HIIT ‘Em Up: The Workout for the Busy Man
You’ve streamlined your morning meetings to a three-minute walk-and-talk. You can get the kids washed and fed and out the door in 15 minutes flat. You have achieved Inbox Zero. We’re saying you’re ruthlessly efficient — except, for some reason, when it comes to exercise. Carving out the time on your calendar to get to the gym is one thing. But then what?
You don’t always have two hours for a decent sweat session, and that casual 20-minute jog around the weight machines isn’t really cutting it anymore. The answer is high-intensity interval training.
HIIT, as the pros call it, is a workout of short, high-octane bursts of effort alternated with low- to moderate-intensity work. This pattern places a high metabolic demand on the body and burns lots of calories in a short amount of time, while also helping to improve your fitness level and increase the workout’s EPOC (excess post-exercise oxygen consumption). In other words, interval training amps up not only your actual workout but also your post-workout calorie burn.
As a result, HIIT workouts are extremely efficient. They’re also more interesting than traditional workouts (and we all know boredom is the kiss of workout death). The versatility means you never have an excuse to skip training; almost anything — from running to swimming to squats to jumping jacks — can be turned into a HIIT workout.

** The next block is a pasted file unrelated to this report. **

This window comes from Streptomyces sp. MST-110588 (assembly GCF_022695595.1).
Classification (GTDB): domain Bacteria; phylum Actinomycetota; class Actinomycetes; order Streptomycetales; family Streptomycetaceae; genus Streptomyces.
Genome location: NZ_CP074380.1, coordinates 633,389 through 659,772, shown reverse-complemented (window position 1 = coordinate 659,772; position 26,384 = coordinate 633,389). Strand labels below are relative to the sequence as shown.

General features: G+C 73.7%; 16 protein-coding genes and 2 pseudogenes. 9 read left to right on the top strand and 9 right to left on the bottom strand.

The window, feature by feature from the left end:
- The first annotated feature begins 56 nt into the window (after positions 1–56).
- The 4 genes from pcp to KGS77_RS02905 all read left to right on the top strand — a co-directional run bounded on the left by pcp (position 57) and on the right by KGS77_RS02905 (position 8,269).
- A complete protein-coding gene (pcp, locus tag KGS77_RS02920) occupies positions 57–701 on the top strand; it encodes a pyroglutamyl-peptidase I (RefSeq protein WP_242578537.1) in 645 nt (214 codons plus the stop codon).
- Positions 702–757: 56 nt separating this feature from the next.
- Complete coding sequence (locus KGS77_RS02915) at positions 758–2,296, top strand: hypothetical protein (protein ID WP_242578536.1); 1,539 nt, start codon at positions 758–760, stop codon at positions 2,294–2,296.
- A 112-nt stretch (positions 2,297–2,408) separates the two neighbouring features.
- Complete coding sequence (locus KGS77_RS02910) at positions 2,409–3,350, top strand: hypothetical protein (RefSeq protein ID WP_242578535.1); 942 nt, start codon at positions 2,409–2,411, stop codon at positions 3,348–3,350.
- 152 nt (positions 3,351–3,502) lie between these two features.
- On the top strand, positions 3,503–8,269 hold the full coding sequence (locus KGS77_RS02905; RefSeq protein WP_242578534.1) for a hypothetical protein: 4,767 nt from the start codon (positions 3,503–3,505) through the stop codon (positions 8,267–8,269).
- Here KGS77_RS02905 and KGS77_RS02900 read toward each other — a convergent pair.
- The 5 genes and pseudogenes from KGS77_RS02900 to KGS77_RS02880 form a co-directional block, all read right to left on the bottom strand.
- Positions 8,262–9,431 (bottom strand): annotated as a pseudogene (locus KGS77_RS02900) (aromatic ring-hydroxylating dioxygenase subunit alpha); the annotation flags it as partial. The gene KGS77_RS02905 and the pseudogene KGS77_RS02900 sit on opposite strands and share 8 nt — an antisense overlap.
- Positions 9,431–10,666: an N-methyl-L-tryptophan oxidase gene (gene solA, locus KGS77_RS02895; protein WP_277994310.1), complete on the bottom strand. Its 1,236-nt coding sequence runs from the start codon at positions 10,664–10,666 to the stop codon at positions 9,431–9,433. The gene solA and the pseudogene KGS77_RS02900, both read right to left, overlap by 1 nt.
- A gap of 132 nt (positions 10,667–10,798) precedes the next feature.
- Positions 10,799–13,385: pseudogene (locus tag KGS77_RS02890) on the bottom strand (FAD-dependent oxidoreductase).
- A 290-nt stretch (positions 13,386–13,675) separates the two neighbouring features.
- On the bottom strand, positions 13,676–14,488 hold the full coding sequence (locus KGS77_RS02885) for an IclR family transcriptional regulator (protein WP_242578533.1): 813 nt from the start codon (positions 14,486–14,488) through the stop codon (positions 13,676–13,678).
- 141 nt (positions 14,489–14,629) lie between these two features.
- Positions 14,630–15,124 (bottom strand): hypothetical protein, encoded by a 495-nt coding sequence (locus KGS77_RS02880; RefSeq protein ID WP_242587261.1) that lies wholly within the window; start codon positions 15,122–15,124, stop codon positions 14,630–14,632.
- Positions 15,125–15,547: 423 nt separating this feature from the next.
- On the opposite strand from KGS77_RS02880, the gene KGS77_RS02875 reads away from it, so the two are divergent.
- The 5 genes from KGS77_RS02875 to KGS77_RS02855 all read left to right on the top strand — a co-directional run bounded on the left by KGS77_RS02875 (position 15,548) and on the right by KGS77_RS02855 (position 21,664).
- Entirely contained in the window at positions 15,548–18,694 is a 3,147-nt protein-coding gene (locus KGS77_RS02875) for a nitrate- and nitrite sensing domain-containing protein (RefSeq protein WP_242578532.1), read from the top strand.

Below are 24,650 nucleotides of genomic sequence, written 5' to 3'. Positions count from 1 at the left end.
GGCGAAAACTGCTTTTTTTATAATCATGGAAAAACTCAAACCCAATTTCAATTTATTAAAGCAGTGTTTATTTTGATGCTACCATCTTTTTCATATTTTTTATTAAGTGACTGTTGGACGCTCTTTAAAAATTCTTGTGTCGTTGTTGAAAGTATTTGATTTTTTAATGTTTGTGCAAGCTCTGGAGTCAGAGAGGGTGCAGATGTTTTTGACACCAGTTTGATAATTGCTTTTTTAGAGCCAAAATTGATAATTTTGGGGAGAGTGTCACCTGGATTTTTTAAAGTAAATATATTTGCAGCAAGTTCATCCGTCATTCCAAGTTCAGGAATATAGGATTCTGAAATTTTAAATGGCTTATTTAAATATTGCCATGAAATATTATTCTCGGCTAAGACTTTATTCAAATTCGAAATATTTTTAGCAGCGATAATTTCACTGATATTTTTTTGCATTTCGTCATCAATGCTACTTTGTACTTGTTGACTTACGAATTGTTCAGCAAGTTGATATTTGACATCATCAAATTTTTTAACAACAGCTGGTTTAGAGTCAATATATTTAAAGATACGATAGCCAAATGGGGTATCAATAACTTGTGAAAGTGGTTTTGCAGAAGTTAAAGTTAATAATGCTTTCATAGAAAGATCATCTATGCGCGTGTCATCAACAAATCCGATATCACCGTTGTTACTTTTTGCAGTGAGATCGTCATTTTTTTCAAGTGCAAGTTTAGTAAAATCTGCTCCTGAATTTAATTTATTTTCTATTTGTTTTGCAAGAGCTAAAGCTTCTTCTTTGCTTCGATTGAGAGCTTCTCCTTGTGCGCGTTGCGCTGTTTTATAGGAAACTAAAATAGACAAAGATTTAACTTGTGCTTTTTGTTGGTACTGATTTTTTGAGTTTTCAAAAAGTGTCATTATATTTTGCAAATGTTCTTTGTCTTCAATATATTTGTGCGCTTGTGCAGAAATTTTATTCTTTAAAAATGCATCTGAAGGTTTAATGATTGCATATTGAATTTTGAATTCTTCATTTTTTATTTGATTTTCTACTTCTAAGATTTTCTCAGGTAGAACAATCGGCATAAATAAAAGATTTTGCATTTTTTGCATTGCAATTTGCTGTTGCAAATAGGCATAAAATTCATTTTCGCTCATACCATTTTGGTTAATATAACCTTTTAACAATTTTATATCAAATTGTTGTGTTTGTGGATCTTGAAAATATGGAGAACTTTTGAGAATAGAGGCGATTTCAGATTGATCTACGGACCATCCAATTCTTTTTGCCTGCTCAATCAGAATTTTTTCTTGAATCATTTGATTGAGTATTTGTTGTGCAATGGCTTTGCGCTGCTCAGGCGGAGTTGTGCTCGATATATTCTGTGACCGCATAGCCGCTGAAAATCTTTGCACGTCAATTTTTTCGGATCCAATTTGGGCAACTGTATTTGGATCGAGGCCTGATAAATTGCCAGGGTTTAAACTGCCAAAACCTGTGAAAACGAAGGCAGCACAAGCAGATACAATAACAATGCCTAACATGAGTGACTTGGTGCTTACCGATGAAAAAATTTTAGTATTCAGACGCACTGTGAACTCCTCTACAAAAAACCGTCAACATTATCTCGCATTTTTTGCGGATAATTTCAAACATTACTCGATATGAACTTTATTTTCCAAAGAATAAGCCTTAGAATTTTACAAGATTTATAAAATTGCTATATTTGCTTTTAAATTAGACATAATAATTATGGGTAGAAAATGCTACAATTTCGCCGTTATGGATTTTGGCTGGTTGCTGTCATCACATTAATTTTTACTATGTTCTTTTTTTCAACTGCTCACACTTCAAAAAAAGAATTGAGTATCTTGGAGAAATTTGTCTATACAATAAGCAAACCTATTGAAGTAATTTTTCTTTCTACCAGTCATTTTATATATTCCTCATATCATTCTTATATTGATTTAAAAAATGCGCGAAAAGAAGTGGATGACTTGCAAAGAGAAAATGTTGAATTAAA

Here’s how to get started.
First, a Note of Caution
Intervals are hard on the body. They require slight “overreaching,” which is a good thing only if you give your body the time and tools it needs to recover. On days you do HIIT, prioritize nutrition, sleep and self-massage with a foam roller or stretching. Cap your HIIT workouts at 30 or 40 minutes and never do intervals two days in a row. Also, be mindful of your own fitness level and know your limits. Puking sucks.
What You’ll Need
HIIT is extremely malleable to your location and equipment — you can truly do these workouts anywhere. At the gym, do intervals on a cardio machine or do time-based strength sets. At home, do body-weight exercises such as plyometric squats, jumping jacks or burpees. At the cottage? Use the lake, go for a run or jump rope on the dock.
A. 30/20/10 cardio intervals
Warm up for five minutes. Do five minutes at your regular speed, then cycle through the following pattern for 10 minutes: 30 seconds at easy to regular speed, 20 seconds at a faster speed, and 10 seconds even faster. Cool down for five minutes.
B. Tabata intervals
One cycle of Tabata is comprised of eight sets alternating 20 seconds of work with 10 seconds of rest. Break for one minute after each cycle, then move on to your next exercise. A workout should include four to six exercises (pull-ups, burpees, and squats are a few ideas), plus a warm-up and cool-down.
C. Time-based strength sets
Instead of working towards a rep goal, fit as many reps as possible into a set time frame. After a warm-up, spend 45 seconds doing squat jumps. Take 15 seconds rest. Repeat that same 45-to-15-second ratio with four other exercises. After a one-minute break, repeat the cycle twice more.
Originally published at SHARPMAGAZINE